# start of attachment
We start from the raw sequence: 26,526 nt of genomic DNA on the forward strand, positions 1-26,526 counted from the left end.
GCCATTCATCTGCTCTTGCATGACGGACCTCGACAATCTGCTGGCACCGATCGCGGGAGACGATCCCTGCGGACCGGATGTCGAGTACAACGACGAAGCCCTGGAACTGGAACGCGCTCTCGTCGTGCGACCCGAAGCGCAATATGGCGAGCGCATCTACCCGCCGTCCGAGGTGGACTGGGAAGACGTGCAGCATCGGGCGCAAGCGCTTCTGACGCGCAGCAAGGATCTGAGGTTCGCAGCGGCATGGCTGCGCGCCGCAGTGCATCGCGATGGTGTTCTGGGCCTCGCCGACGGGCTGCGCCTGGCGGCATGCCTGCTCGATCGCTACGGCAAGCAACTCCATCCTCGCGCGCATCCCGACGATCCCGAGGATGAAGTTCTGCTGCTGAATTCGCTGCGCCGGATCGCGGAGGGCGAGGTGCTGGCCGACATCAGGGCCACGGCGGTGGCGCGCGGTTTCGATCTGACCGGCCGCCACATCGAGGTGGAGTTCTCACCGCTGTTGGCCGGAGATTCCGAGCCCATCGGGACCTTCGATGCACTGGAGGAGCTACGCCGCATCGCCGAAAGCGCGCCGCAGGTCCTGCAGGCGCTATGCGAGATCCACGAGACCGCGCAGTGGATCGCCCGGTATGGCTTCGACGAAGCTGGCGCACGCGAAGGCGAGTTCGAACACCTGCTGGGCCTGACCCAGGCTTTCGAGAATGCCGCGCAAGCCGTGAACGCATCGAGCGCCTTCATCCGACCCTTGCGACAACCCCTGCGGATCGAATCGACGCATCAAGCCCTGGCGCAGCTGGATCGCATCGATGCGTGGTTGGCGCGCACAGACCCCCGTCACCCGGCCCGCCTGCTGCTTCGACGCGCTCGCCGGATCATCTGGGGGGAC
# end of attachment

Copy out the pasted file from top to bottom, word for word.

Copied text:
We start from the raw sequence: 26,526 nt of genomic DNA on the forward strand, positions 1-26,526 counted from the left end.
GCCATTCATCTGCTCTTGCATGACGGACCTCGACAATCTGCTGGCACCGATCGCGGGAGACGATCCCTGCGGACCGGATGTCGAGTACAACGACGAAGCCCTGGAACTGGAACGCGCTCTCGTCGTGCGACCCGAAGCGCAATATGGCGAGCGCATCTACCCGCCGTCCGAGGTGGACTGGGAAGACGTGCAGCATCGGGCGCAAGCGCTTCTGACGCGCAGCAAGGATCTGAGGTTCGCAGCGGCATGGCTGCGCGCCGCAGTGCATCGCGATGGTGTTCTGGGCCTCGCCGACGGGCTGCGCCTGGCGGCATGCCTGCTCGATCGCTACGGCAAGCAACTCCATCCTCGCGCGCATCCCGACGATCCCGAGGATGAAGTTCTGCTGCTGAATTCGCTGCGCCGGATCGCGGAGGGCGAGGTGCTGGCCGACATCAGGGCCACGGCGGTGGCGCGCGGTTTCGATCTGACCGGCCGCCACATCGAGGTGGAGTTCTCACCGCTGTTGGCCGGAGATTCCGAGCCCATCGGGACCTTCGATGCACTGGAGGAGCTACGCCGCATCGCCGAAAGCGCGCCGCAGGTCCTGCAGGCGCTATGCGAGATCCACGAGACCGCGCAGTGGATCGCCCGGTATGGCTTCGACGAAGCTGGCGCACGCGAAGGCGAGTTCGAACACCTGCTGGGCCTGACCCAGGCTTTCGAGAATGCCGCGCAAGCCGTGAACGCATCGAGCGCCTTCATCCGACCCTTGCGACAACCCCTGCGGATCGAATCGACGCATCAAGCCCTGGCGCAGCTGGATCGCATCGATGCGTGGTTGGCGCGCACAGACCCCCGTCACCCGGCCCGCCTGCTGCTTCGACGCGCTCGCCGGATCATCTGGGGGGAC